The original 'Men of Oregon' take a lap along memory lane

Bill Bowerman with track athlete

In their prime they were strong and fit, and they ran circles around the cinder track of Hayward Field under the watchful eyes of Bill Bowerman, war hero, legendary coach of Olympians, relentless innovator and co-founder of Nike.

These were the original Men of Oregon, athletes who helped make Oregon a longstanding power in collegiate track and field.

Today, they’re older, with less hair and more wrinkles, moving a bit slower but still with an athletic bearing. Every year for the last seven years they’ve reunited during the weekend of the NCAA Track and Field Championships, renting a house up the McKenzie River and coming into town for the meet at Hayward Field.

“We tell lies about how good we used to be,” said Gene “Red” Estes, who threw discus for Oregon in the late 1950s.

This year, 11 of them made a side trip to Knight Library, gathering in the Ken Kesey Classroom in Special Collections and University Archives. Letters, notes, programs and track paraphernalia from the Bowerman collection were spread out on tables. It was a chance to visit, reminisce and tell stories about their coach — who insisted that people call him Bill, not coach.

“He was a genius in his approach to track and field,” Estes said.

“I think he was one of the greatest leaders I’ve ever seen,” said Gordon Dahlquist. “He only wanted to be known as a teacher.” 

Bowerman was a meticulous note taker and letter writer and kept voluminous files on all his athletes, said archivist Lauren Goss. The material includes 100 boxes of letters to recruits, training notes and programs, plus films, plaques, singlets and other remnants of his 23-year career at Oregon.

“Dear Steve,” begins one letter, dated Oct. 30, 1967, to a high school phenom from Coos Bay named Steve Prefontaine.

“Bill Dellinger and I have watched the newspaper with interest this fall in your cross-country races. We congratulate you on your steady improvement.”

Bowerman told Pre he wasn’t able to attend the high school district races, but his assistant, Bill Dellinger, and several current Oregon runners watched.

“Bill reports, as do Roscoe Divine and Dave Wilborn, a couple of Oregon sub-4-minute milers, that you look like a real champion. Congratulations, hit the books and if we can be of any help to you here at the University of Oregon, we would be more than pleased to do so.”

Prefontaine, of course, would come to Oregon and establish himself as arguably the university’s most enduring sports legend.

Goss showed the group a sampling of some of film clips she’s uncovered, including Bowerman leading off the mile relay for Oregon in 1933 in the North Division Championship; Bowerman fishing with Bill Hayward, his predecessor as track coach and namesake of the track stadium; Dyrol Burleson running the first sub-4-minute mile at Hayward in 1960; and Prefontaine running a 3:56.8 mile at Hayward in Nike shoes in 1973.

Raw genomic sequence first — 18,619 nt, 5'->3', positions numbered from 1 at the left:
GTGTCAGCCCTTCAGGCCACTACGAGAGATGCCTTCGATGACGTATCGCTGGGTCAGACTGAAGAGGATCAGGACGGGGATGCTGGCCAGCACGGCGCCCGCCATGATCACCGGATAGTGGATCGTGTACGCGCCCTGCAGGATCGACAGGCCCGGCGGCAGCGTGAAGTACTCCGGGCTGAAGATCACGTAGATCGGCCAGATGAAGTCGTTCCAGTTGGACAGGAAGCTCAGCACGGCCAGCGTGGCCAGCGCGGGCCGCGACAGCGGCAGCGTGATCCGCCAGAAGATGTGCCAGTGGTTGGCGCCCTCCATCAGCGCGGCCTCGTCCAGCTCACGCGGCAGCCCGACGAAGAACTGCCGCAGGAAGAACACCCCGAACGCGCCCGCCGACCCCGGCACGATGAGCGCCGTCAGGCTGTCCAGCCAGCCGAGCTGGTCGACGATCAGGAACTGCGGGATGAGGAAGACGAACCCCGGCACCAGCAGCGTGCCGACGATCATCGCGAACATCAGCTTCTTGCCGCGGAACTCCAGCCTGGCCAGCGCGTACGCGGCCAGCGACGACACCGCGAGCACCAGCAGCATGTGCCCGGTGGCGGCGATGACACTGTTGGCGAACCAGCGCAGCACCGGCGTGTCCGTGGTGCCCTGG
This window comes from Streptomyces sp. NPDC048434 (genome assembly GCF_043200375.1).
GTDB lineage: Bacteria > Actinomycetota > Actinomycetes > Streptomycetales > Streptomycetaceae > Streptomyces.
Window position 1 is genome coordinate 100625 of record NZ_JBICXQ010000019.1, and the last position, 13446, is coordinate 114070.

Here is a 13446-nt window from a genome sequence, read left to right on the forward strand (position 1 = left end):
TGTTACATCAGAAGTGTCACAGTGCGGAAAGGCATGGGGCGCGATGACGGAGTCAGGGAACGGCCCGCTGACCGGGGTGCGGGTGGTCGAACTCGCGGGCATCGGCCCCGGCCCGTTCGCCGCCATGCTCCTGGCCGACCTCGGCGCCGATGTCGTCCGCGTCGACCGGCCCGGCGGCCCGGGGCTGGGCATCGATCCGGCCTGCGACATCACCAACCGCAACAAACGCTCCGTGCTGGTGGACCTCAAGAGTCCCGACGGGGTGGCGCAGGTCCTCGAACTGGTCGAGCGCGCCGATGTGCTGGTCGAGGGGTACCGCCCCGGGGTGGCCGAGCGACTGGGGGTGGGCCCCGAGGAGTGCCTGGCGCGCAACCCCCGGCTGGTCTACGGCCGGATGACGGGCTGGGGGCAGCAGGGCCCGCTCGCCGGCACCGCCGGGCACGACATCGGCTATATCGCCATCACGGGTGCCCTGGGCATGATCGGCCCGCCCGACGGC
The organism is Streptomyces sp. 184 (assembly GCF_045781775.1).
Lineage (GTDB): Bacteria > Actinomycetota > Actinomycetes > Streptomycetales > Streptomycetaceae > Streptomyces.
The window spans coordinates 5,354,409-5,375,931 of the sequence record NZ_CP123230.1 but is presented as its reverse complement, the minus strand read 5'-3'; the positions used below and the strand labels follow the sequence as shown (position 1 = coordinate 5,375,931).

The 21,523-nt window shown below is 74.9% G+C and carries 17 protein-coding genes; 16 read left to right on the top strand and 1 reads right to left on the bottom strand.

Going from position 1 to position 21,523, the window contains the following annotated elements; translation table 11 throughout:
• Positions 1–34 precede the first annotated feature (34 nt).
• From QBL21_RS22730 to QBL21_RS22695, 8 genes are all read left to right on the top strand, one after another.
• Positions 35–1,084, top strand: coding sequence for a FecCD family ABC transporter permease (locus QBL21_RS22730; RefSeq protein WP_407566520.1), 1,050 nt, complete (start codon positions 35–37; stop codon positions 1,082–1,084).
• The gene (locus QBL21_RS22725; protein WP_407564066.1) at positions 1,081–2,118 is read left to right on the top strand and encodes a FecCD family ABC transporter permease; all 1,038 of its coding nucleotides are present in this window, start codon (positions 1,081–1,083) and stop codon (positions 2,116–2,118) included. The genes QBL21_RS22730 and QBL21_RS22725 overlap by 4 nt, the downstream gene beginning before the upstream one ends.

The clips got the old athletes reminiscing. Paul Cope remembers visiting Bowerman in his office with his father when he was still in high school. Jerry Tarr, a star two-way athlete at Oregon, walked in, and Bowerman said, “Paul, why don’t you go work out with Jerry Tarr today.”

“That was a big thrill,” he said.

Gary Lineburg, who came to Oregon from Oak Harbor High School in Washington, had his best collegiate result when he won the 880 in a dual meet at the University of Southern California around 1966. He remembers Bowerman congratulating him after the meet.

“Good job,” Bowerman told him. “You’re my tough Swede.”

“I didn’t have the nerve to tell him I was German,” Lineburg said.

After throwing discus at Oregon from 1955-59, Estes served as a graduate assistant on Bowerman’s staff. His wife, Myrna, would help Bowerman make shoes for the athletes.

Later, Bowerman helped Estes get hired at Fresno State, where he was head cross-country coach for 33 years and head track coach for 15 years.

Bowerman was a relentless innovator, he recalled. He came up with hurdles that would tip over when runners struck them, replaced the sawdust in jumping pits with foam padding, and started using offset pole vault bars, which made the event safer for athletes as they came back to ground.

And, of course, Bowerman partnered with one of his former athletes, Phil Knight, to form Blue Ribbon Sports, the shoe company that would later become Nike.

After he got hired at Fresno State, Estes said he called up Bowerman to see about getting some of the shoes he and Knight were importing from Japan.

Estes drove up with his wife and kids and dog in the family station wagon to Knight’s parents’ house in Portland, where Knight was living while running his new shoe business.

As he and Knight were loading the shoes into the station wagon, Knight told him he should take some extra pairs back to Fresno to sell. Knight said he’d been selling them out of his trunk at cross-country meets and they were going like hotcakes. Estes was skeptical.

“Phil,” Estes said, “you’re never going to make a nickel in the shoe business.”

By Tim Christie, University Communications